for her Son is reflected in strong, slow notes in the left hand played on the Cornet in the form of the “Stabat Mater” plainsong. These verses from the Stabat
Mater caught my attention, in particular:
O how sad and afflicted was that blessed Mother of her only-begotten Son. Who wept and grieved and trembled to behold the torment of her glorious child. What man would not weep if he saw the Mother of Christ in such torment? Who could not be sorrowful to behold the pious mother grieving with her Son?
This Station begins on the tutti, with some very energy-driven writing. This symbolises the strong, inner determination to keep going – no matter what – and trying to wipe out the feeling of pain. The scene changes to the large crowd watching Jesus walk; the steps are slow, the pattern of footsteps rather random, Jesus stumbles slightly, the crowd aren’t quite sure if he’ll make it and then, all of a sudden, he falls again.
This movement is very slow and reflective, using only three stops – an 8’ String, an 8’ Oboe and the 16’ Pedal Violone, all uncoupled. These are the thinnest, barest stops on any organ and hopefully depict a feeling of vulnerability and complete loss of dignity. The final two motifs played on the Oboe hint that the soldiers casting lots were probably having a bit of a laugh at the time too.
This movement has very fast, manic writing for the left hand and feet throughout. This represents the malice with which Jesus was condemned to death and the lack of remorse from the crowd. In amidst this very hostile atmosphere, large staccato chord clusters are played to depict the nails being hammered in on the cross.
This movement is based upon the Graduale Incipit from the Requiem Mass. It begins and ends very sparsely, building up to a gentle climax in the centre with textures gradually thickening.
In this movement I have tried to capture the scene of those close to Jesus looking on with sadness as his body is removed from the cross. It is very simple in construction and uses very basic harmonies. The slightly more chromatic moments exist to portray an increasing intensity of grief, before looking back at the scene with a more controlled sadness.
The final Station of the Cross focuses on incense; the Vox Humana with tremulant, surrounded by 8’ foundations always symbolises a great sense of mystery to me as does the smell of incense when one walks into a place of worship following its use. The key of Eb minor also feels particularly rich to me and hopefully successfully portrays the character of this scent.
As the Christian story doesn’t end at Good Friday, but continues with the triumph over death on Easter Day, I wanted to add an optional final movement to celebrate the resurrection of Jesus. This is based on the Victimae Paschali plainsong and takes the form of a mid to late-twentieth century French fugue. Beginning with strict counterpoint, the figurations start to become more complex, concluding with fiery repeated chords on the tutti which aren’t dissimilar to some of the improvisations of Pierre Cochereau." (John Hosking)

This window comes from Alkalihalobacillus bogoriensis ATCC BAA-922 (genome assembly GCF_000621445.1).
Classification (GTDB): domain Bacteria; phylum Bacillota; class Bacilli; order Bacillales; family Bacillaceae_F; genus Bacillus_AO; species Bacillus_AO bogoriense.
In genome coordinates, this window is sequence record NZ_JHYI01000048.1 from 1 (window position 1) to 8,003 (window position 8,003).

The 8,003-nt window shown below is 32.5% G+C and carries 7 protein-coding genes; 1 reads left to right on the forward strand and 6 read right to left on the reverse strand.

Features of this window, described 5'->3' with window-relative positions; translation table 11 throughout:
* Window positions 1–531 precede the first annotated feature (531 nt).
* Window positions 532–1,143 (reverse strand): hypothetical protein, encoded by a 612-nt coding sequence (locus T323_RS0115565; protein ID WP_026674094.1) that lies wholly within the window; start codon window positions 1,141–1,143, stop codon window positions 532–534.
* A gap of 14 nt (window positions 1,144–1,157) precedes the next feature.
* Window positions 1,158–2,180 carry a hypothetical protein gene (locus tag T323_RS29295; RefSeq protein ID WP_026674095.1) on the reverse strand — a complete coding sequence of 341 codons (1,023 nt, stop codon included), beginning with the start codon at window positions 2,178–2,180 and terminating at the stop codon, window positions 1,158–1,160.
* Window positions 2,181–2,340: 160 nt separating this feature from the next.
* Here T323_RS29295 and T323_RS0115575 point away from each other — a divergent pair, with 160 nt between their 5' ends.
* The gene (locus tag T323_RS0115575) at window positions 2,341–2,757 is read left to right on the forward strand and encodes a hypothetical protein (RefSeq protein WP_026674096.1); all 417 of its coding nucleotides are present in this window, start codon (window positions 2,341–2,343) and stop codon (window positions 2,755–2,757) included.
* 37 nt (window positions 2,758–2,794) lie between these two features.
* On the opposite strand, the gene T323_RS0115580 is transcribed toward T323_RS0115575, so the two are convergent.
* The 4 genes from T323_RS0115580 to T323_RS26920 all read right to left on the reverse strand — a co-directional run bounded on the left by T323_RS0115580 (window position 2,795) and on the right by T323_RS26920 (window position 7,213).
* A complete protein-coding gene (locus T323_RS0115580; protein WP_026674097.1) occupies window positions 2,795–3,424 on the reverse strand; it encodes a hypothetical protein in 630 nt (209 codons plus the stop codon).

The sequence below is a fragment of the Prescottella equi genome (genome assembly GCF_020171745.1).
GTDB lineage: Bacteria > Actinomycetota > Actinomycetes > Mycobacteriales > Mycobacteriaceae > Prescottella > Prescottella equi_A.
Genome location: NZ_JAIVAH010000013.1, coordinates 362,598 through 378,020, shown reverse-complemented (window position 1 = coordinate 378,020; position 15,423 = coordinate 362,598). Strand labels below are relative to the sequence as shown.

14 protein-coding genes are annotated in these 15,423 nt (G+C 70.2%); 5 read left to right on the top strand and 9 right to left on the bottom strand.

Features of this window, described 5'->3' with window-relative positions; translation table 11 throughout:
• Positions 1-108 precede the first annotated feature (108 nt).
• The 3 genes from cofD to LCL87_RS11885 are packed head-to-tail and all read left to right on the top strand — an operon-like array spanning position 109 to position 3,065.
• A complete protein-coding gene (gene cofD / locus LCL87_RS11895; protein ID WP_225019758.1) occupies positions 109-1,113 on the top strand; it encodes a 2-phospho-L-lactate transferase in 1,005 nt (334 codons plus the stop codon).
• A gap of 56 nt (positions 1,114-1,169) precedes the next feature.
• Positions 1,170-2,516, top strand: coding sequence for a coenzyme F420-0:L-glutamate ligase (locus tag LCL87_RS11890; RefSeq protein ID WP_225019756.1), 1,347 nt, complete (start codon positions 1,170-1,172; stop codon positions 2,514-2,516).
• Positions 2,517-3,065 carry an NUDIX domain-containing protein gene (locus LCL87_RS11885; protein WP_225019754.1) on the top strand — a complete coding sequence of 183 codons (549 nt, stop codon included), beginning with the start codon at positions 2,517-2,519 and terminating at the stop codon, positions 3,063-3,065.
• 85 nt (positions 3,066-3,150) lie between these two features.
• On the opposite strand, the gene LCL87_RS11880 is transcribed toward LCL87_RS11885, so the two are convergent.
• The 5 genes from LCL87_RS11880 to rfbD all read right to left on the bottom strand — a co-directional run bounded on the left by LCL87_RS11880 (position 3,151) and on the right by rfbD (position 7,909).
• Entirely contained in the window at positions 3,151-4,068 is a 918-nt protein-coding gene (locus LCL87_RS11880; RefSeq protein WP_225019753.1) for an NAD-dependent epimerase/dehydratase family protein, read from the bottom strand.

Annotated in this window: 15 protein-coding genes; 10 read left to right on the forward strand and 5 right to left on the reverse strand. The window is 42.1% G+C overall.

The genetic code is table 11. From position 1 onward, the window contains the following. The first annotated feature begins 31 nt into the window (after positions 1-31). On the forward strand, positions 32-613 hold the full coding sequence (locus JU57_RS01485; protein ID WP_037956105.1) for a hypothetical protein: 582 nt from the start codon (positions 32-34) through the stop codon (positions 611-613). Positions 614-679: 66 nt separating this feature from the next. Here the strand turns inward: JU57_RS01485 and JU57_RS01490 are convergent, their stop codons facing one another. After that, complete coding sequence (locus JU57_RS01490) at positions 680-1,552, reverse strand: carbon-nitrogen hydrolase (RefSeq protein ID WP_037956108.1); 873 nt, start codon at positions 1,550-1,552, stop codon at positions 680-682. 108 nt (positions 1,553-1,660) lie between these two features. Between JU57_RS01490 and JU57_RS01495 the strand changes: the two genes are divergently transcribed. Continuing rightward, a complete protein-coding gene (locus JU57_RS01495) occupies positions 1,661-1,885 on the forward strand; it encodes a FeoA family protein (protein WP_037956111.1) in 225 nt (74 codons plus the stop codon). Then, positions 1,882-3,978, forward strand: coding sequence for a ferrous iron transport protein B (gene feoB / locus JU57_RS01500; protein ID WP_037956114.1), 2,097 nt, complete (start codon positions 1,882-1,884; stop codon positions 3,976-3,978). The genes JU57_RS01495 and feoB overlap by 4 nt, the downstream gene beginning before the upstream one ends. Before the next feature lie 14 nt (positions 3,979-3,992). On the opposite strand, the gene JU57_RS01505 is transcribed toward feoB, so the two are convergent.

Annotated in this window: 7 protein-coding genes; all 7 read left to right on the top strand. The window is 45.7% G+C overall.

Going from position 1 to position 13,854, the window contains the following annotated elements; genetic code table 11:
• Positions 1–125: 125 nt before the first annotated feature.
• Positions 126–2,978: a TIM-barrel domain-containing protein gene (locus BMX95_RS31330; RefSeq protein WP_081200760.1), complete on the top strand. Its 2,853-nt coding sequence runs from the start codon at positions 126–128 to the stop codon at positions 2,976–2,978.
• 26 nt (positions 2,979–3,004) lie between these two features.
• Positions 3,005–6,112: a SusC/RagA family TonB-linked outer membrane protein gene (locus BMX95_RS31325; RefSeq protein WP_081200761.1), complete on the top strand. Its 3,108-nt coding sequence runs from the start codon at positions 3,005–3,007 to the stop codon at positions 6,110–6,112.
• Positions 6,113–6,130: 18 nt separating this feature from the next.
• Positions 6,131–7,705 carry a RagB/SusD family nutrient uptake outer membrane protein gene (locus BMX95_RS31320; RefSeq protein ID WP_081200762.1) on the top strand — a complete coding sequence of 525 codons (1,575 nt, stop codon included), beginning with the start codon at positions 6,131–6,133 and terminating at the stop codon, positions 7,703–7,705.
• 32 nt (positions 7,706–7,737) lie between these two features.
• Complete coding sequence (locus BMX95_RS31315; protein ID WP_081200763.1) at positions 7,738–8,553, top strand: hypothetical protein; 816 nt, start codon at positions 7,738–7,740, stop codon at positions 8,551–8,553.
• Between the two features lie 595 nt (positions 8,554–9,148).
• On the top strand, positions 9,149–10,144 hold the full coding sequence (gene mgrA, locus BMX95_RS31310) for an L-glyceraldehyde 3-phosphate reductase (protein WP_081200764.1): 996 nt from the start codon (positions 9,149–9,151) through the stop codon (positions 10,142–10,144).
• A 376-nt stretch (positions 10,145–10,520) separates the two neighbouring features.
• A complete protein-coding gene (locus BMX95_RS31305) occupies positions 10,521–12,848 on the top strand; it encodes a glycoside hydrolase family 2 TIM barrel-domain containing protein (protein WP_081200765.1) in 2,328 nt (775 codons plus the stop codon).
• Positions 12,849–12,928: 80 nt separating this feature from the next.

Based on the Psalm 150 window in Chichester Cathedral.
"The Marc Chagall window in Chichester Cathedral dates from 1978. A blaze of red with punctuations of blues, greens and yellows, its theme is psalm 150. It teems with small figures, spiralling upwards in a vortex of energy and movement. Children play and dance, and creatures sound trumpets, horns, flutes, cymbals, tambourine and fiddle. Presiding over the scene sits David with his harp and above him the tablets representing the word of God. Laudate is an evocation of Chagall’s vibrant work, an image of joy and celebration."
"Let everything that hath breath, Praise the Lord!" (Neil Cox)
"This work was first performed by Sebastian Thomson at Keble College, Oxford, on 21 November 2013. Reflecting on angels, both as God's messengers and also as bringers of great
joy, Angels of Creation is a jubilant organ piece, intended to create a rousing emotional experience for performer and listener alike. The overall tone of
Angels of Creation is one of extreme anticipation and excitement. The principal thematic material, based around a triplet motif, is developed, elongated and
altered over the entire course of the piece, right through to a jubilant coda. In addition, building on the idea that, while some angels remained loyal to God others rebelled,
a sense of playfulness and possible rebelliousness is introduced. This is achieved by the occasional infusion of what might be called 'lighter' touches of added-note harmony
that vary the colour and mood of the work. In the closing, euphoric coda, all the preceding thematic strands of Angels of Creation are woven together to create a
rhapsodic climax that aims to evoke an irresistible sense of optimistic resolve." (Thomas Hewitt Jones)
"The Festal Paean was written for and commissioned by Sebastian Thomson as a celebratory piece to demonstrate the huge variety of colouristic effects that the Keble
organ has to offer. It is a loose rondo in form, starting with a fanfare of musical ideas in dialogue that eventually arrive at the main rondo theme. Episodes of contrasting
material include a chorale, based on the commercium hymn 'Gaudeamus igitur', and a rhythmically jagged section to be heard on the bizarre effect of the vox humana stop combined
with mutations. At the conclusion of the piece the different material is all combined whilst the pedals play the chorale theme." (Simon Whalley)
"Rhapsody was commissioned by the dedicatee, Sebastian Thomson, and received its World Premiere at St Paul’s Cathedral, London. A dramatic opening introduces the
conflict between the chords of B flat and E. These two keys, separated by the extreme musical interval of a tritone, will be important throughout the work. This introduction
is followed by the main thematic material, marked ‘turbulently’. The climax is reached and from the echo emerges a second, contrasting theme. A return of the opening material
follows with a reprise of the central theme, this time on full organ. The harmonic language becomes denser and its culmination is followed by a huge diminuendo.
The closing bars are dramatic and leave the conflict between the two tonal centres unresolved.” (David Bednall)